China’s demand for thermal coal is likely to keep falling through the rest of the first half, as virus restrictions continue to mire the economy in a deep slump.
Alongside measures to boost output and build stockpiles, that’ll give China a better chance of satisfying peak power demand over the summer, when air-conditioning needs are at their height, and retaining enough of a buffer to keep industry supplied into the autumn. A shortage of coal in the fall of 2021 contributed to unprecedented blackouts during a peak production period for many industries, and some southern provinces have warned this year over the potential for more outages heading into the hotter months.
Consumption of China’s mainstay fuel is expected to decrease moderately over May and June after slumping steeply in April, the China Coal Transportation and Distribution Association said at a briefing on Wednesday, citing weaker industrial activity and the availability of more hydropower following heavy rains. Rising temperatures and the easing of lockdown measures in Shanghai should offer some support to the market, it said.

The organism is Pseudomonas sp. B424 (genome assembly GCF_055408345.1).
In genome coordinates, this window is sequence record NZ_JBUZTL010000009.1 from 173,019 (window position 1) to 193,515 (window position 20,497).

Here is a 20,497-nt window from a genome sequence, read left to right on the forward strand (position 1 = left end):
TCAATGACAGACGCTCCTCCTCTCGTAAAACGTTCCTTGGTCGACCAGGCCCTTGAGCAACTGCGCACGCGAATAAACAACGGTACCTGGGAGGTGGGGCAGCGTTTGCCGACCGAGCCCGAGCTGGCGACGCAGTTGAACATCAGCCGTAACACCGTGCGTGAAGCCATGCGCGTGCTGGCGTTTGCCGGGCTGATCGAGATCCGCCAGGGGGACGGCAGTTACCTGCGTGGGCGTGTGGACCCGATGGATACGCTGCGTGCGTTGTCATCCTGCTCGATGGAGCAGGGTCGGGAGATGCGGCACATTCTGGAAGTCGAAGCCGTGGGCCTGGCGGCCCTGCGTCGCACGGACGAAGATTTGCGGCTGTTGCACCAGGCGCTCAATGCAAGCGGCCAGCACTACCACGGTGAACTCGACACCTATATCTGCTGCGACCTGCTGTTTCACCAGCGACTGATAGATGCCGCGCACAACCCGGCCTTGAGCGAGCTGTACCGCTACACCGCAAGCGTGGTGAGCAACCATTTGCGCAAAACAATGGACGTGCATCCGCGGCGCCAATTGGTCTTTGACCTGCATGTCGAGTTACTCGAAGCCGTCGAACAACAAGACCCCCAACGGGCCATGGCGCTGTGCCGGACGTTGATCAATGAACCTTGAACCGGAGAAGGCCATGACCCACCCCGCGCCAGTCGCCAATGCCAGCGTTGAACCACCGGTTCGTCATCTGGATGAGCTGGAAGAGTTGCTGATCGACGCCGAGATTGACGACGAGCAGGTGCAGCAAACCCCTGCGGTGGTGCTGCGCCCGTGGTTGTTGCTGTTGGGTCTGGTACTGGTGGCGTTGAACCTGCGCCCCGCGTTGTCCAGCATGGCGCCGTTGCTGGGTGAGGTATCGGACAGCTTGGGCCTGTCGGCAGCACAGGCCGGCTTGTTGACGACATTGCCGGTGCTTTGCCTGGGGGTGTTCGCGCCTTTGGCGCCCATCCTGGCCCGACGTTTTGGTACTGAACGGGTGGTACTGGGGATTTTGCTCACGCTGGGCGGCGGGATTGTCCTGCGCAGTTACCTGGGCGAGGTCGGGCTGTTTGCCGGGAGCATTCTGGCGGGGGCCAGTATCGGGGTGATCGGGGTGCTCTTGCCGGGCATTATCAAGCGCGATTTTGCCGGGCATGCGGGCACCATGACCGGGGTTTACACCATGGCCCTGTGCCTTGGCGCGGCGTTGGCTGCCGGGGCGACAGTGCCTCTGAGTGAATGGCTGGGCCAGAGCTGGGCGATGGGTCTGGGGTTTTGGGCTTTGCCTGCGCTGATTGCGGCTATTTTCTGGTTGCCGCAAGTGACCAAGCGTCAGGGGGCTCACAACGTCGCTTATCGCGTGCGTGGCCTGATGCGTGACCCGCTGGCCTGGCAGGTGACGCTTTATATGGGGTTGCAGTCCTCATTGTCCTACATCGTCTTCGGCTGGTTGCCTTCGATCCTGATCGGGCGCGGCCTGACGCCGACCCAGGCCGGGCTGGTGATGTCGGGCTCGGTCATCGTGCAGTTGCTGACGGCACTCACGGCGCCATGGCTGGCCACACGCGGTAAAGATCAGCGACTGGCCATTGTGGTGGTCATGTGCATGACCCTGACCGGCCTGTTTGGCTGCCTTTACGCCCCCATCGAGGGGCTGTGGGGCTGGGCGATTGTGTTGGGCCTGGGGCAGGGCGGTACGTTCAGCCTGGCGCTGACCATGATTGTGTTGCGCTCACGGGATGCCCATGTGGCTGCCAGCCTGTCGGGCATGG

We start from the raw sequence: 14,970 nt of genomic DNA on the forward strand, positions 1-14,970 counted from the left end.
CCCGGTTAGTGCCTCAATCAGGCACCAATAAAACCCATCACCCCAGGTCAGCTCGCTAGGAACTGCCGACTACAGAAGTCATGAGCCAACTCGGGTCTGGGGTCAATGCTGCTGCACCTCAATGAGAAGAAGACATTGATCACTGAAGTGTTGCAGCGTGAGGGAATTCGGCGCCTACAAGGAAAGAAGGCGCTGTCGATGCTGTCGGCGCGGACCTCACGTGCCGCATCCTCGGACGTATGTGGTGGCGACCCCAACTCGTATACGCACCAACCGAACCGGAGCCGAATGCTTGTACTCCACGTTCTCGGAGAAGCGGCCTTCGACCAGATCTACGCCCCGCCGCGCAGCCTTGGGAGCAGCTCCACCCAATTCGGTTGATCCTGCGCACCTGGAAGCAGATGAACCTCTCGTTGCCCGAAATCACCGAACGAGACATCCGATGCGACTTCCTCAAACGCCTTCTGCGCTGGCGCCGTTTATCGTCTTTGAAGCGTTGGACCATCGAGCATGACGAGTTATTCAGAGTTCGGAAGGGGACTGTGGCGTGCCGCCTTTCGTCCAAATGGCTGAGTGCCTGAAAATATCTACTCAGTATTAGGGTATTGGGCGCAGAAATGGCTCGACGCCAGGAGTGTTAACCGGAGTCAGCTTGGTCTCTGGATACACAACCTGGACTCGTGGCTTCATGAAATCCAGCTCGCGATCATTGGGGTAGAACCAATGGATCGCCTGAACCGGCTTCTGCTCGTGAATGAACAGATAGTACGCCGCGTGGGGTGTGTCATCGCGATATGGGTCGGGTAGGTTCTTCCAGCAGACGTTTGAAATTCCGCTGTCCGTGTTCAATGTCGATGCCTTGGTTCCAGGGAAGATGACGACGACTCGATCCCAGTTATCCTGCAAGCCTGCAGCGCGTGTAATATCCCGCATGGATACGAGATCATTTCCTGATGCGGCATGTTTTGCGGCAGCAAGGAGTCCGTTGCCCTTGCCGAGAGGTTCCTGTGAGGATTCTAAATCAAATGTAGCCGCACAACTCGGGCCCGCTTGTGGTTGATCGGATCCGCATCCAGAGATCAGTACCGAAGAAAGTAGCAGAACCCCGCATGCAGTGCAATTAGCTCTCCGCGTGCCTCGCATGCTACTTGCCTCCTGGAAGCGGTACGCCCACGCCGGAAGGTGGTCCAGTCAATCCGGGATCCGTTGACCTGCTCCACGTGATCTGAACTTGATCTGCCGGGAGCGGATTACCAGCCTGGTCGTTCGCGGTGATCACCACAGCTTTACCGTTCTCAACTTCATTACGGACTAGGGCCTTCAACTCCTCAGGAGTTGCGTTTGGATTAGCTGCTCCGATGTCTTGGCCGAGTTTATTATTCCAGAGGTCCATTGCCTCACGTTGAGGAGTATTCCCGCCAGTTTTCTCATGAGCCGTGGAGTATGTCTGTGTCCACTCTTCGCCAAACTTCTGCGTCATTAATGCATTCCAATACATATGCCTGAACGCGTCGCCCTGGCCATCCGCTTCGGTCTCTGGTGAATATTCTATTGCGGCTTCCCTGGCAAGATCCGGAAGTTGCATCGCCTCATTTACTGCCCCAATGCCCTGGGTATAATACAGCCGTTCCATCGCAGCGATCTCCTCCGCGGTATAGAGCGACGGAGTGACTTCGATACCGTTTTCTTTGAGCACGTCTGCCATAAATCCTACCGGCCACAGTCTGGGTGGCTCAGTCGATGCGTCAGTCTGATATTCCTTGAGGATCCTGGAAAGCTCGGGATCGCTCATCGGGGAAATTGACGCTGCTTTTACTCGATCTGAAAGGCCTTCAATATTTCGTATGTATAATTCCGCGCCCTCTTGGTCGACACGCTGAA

At the same time, output remains elevated as miners heed the government’s call to ensure energy security. CCTD expects production this month to reach nearly 360-million tons. While that’s slightly lower than April, it’s 10% higher than a year ago. It’s also likely to suppress demand for imports that have only gotten more expensive in the wake of Russia’s invasion of Ukraine.